U.S. Funds Institutes Building Iran Reactor

WASHINGTON -- The U.S. Energy Department is subsidizing two Russian nuclear institutes that are building important parts of a reactor in Iran whose construction the United States spent years trying to stop, according to a House of Representatives committee.

The institutes, both in Nizhny Novgorod, gave U.S. officials copies of sales presentations that listed the Bushehr reactor, which Russia has agreed to fuel, as one of their projects. One institute is providing control systems, including control room equipment, and the other, hundreds of pumps and ventilation fans.

The Energy Department is subsidizing the institutes under the Initiatives for Proliferation Prevention, a program set up in 1994 after the collapse of the Soviet Union. The program was intended to prevent newly impoverished scientists and their institutions from selling expertise to states or terrorist groups that want nuclear weapons.

The United States supplements the salaries of scientists and pays overhead at those institutes, according to the House Oversight and Investigations Subcommittee.

It was not immediately clear whether the Energy Department was contributing to the salaries of the very scientists involved in the Bushehr reactor project. Two congressmen, John Dingell, chairman of the House Committee on Energy and Commerce, and Bart Stupak, chairman of that committee's Oversight and Investigations Subcommittee -- asked that question in a letter sent Wednesday to Energy Secretary Samuel W. Bodman.

"What policy logic justifies D.O.E. funding Russian institutes which are providing nuclear technology to Iran?" the letter asked. "How does this advance our nonproliferation goals?"

Dingell, in a telephone interview, pointed out that the U.S. State Department has accused Iran of using the Bushehr reactor as a cover for obtaining nuclear technology useful in a weapons program. And, he said, "We've got a bunch of federal laws that impose sanctions on U.S. companies that develop Iran's oil."

But under the nonproliferation program, he said, "We've got U.S. money providing assistance to help develop a reactor that we're busy denouncing."

The Energy Department said in a statement last week, "We are confident that none of the projects cited by the House committee, or any of the department's scientist engagement projects with Russia, support nuclear work in Iran."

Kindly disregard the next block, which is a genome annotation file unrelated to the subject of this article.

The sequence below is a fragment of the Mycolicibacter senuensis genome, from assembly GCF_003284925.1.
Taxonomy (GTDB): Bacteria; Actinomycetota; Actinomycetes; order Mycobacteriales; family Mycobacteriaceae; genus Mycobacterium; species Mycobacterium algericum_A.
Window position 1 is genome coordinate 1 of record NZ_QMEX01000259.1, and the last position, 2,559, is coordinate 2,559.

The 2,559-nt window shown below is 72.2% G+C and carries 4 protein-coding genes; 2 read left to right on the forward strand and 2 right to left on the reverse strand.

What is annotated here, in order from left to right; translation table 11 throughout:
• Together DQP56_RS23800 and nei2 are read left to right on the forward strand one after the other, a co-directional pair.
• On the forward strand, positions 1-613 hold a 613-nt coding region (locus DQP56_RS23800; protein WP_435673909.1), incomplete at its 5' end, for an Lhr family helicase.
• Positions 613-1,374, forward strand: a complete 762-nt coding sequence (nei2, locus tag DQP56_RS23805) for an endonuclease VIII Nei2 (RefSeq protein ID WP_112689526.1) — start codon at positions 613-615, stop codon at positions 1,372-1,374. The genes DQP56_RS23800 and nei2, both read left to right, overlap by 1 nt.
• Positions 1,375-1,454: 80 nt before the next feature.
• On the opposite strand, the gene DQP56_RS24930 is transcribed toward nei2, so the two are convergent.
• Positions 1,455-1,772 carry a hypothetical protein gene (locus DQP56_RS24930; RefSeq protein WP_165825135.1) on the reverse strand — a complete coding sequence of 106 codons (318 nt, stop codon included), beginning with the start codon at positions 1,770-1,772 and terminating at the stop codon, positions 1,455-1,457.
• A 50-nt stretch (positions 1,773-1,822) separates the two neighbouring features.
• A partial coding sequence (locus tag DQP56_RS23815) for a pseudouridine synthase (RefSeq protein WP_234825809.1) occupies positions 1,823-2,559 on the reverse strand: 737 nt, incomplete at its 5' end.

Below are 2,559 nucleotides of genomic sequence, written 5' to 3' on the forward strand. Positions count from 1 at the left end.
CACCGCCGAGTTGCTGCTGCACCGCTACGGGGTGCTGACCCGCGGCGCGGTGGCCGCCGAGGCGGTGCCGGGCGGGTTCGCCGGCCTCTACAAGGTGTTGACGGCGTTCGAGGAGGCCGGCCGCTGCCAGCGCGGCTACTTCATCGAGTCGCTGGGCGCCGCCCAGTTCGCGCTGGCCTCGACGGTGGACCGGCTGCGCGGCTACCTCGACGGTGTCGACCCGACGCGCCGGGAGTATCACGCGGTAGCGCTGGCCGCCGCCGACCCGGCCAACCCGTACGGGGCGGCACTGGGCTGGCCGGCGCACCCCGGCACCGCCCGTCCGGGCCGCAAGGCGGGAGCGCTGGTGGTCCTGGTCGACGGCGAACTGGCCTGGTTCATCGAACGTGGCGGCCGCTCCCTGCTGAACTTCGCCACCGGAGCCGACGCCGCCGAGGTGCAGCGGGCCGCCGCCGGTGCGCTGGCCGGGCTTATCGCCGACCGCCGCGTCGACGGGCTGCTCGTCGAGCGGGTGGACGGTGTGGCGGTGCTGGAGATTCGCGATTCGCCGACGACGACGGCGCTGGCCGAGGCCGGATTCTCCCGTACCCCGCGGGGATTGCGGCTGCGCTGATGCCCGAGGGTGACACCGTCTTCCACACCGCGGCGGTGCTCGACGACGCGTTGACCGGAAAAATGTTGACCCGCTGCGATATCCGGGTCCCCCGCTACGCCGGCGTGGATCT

The statement added, "We take all measures necessary to ensure that neither money nor technology falls into the hands of countries of concern."

Individual projects are cleared by the Defense Department, the State Department and intelligence agencies, the Energy Department said.

The U.S. Energy Department has approved projects with the two institutes worth $4 million, according to the letter sent by the committee chairmen to Bodman on Wednesday, but the Energy Department official said that sum included a $1 million project that might have been canceled.

Because of the design of Bushehr, a civilian electric power plant, it would be cumbersome to recover the plutonium that is the byproduct of its operations. In addition, Russia has announced that it will take back the spent fuel from the plant, thus making the plutonium unavailable to Iran.

But the United States has looked with some alarm at Iran acquiring nuclear expertise. Iran wants to build a plant to enrich uranium and make its own reactor fuel, saying it wants to do so for civilian purposes. U.S. officials complain that the enrichment technology could also be used to make warheads.

"Only this administration would complain about proliferation in Iran, as part of President Bush's axis of evil, and then finance it with American taxpayer dollars," Dingell said.

Stupak called it "schizophrenic foreign policy."

"We should not be doing business with institutes that help promote Iran's nuclear ambitions," he said.

The United States pays for a variety of projects at numerous "institutes" in Russia and other former Soviet countries. For example, at the Scientific Research Institute of Measuring Systems in Nizhny Novgorod, which is making control-room equipment for Bushehr, the United States is paying $1.15 million for a project for radar mapping of geological structures, which could be used to locate underground mineral deposits.